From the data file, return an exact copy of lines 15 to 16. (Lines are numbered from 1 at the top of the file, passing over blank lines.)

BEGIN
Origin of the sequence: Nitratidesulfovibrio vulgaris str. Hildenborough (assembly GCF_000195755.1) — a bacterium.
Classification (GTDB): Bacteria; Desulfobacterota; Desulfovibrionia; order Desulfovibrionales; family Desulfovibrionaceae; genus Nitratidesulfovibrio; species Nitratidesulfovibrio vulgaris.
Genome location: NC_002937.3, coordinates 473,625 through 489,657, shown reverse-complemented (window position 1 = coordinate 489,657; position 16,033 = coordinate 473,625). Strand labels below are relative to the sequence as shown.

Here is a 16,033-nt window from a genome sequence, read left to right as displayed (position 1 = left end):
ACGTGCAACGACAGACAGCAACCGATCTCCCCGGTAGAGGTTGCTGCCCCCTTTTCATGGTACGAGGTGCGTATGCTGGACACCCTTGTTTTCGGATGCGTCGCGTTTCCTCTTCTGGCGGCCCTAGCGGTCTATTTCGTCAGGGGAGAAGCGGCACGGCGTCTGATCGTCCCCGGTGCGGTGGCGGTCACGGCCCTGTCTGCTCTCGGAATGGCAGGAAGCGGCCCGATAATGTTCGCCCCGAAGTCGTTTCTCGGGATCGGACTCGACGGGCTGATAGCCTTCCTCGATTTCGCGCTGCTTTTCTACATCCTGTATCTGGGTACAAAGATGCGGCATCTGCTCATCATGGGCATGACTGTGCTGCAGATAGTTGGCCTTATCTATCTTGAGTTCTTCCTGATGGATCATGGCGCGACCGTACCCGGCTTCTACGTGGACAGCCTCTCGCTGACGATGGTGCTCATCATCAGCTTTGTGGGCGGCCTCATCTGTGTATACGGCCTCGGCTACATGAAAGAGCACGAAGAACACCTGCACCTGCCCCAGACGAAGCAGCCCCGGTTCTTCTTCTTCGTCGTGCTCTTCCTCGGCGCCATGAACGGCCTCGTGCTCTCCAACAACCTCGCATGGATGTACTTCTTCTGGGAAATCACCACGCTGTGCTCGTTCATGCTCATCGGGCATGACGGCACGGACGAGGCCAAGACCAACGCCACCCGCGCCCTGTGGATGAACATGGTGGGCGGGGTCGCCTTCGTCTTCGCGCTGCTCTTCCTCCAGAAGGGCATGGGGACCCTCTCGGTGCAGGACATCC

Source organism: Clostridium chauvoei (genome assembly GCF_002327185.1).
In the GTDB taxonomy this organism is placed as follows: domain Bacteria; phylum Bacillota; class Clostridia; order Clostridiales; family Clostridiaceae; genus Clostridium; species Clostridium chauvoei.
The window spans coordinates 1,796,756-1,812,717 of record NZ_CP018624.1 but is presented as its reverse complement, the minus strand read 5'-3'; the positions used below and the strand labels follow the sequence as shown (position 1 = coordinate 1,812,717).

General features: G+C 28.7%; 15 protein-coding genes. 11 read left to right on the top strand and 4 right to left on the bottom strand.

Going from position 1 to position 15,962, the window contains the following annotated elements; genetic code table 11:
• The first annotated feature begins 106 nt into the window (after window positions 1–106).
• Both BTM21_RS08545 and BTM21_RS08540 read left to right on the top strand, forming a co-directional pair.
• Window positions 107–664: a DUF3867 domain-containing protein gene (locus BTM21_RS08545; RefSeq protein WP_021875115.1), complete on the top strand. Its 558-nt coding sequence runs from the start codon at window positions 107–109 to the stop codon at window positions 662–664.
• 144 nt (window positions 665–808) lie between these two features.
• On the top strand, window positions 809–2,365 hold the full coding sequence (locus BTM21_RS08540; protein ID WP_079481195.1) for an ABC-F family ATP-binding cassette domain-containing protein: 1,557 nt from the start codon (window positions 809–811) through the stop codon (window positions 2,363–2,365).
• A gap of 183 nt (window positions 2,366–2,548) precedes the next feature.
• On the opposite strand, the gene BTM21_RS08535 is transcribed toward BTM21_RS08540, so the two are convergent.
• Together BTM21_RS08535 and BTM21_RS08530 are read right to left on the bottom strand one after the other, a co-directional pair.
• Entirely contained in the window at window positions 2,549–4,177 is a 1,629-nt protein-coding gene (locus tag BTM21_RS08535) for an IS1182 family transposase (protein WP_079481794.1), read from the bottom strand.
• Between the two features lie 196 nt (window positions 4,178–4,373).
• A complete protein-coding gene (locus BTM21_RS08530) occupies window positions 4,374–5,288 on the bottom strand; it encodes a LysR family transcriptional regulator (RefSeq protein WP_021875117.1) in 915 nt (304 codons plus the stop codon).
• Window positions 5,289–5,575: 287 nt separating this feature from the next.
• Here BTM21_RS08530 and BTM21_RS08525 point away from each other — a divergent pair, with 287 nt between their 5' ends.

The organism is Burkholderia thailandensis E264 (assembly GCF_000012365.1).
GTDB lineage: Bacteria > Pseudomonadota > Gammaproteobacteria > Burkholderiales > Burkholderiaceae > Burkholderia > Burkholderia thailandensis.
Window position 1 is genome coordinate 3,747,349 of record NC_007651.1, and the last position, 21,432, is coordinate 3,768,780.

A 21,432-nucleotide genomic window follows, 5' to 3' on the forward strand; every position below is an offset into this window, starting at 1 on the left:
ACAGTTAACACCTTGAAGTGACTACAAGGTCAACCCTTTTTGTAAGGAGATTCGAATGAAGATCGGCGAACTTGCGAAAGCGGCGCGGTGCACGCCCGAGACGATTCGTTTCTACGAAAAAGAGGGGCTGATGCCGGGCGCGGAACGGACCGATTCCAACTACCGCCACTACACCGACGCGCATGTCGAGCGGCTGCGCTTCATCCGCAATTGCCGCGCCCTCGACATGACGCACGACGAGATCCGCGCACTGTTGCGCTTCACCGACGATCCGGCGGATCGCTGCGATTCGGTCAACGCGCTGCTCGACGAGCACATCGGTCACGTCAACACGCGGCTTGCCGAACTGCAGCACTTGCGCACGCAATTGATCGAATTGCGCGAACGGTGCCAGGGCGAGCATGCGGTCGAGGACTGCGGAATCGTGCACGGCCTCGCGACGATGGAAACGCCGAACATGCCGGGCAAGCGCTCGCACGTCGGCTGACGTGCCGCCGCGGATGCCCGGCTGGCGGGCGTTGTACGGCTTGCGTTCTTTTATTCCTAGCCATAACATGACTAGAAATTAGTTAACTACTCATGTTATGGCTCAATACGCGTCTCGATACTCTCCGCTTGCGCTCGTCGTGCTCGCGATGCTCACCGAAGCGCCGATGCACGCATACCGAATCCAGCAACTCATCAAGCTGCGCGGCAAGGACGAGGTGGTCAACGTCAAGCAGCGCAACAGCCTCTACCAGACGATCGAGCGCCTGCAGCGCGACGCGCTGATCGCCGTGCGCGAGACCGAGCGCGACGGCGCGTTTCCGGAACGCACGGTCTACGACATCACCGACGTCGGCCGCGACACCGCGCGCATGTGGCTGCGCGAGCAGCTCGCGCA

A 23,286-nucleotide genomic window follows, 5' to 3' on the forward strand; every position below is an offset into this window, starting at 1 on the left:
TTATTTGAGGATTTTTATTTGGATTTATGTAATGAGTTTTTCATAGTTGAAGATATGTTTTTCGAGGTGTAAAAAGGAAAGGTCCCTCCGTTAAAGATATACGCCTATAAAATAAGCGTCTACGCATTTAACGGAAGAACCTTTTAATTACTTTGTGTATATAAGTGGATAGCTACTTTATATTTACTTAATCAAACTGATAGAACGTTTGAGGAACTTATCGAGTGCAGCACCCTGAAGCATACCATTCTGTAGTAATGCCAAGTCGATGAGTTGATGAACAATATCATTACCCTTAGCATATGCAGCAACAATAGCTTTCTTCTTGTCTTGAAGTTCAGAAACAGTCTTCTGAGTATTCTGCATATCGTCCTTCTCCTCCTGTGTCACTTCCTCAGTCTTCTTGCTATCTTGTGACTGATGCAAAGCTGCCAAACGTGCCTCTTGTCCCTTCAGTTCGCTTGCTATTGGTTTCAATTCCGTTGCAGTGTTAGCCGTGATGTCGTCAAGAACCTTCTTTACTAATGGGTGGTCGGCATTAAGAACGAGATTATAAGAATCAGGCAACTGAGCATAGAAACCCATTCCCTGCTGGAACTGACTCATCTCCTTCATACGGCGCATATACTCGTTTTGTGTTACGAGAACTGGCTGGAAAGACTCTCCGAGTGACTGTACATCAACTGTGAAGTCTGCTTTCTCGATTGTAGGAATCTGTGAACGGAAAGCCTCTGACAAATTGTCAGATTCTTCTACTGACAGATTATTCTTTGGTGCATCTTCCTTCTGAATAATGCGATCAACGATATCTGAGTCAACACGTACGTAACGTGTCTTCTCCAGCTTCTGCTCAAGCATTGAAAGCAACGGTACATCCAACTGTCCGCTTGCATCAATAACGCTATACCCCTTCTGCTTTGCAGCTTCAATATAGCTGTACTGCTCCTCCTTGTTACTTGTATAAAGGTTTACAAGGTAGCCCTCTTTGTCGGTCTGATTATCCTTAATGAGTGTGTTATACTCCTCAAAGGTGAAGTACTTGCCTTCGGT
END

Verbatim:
• On the top strand, window positions 809–2,365 hold the full coding sequence (locus BTM21_RS08540; protein ID WP_079481195.1) for an ABC-F family ATP-binding cassette domain-containing protein: 1,557 nt from the start codon (window positions 809–811) through the stop codon (window positions 2,363–2,365).
• A gap of 183 nt (window positions 2,366–2,548) precedes the next feature.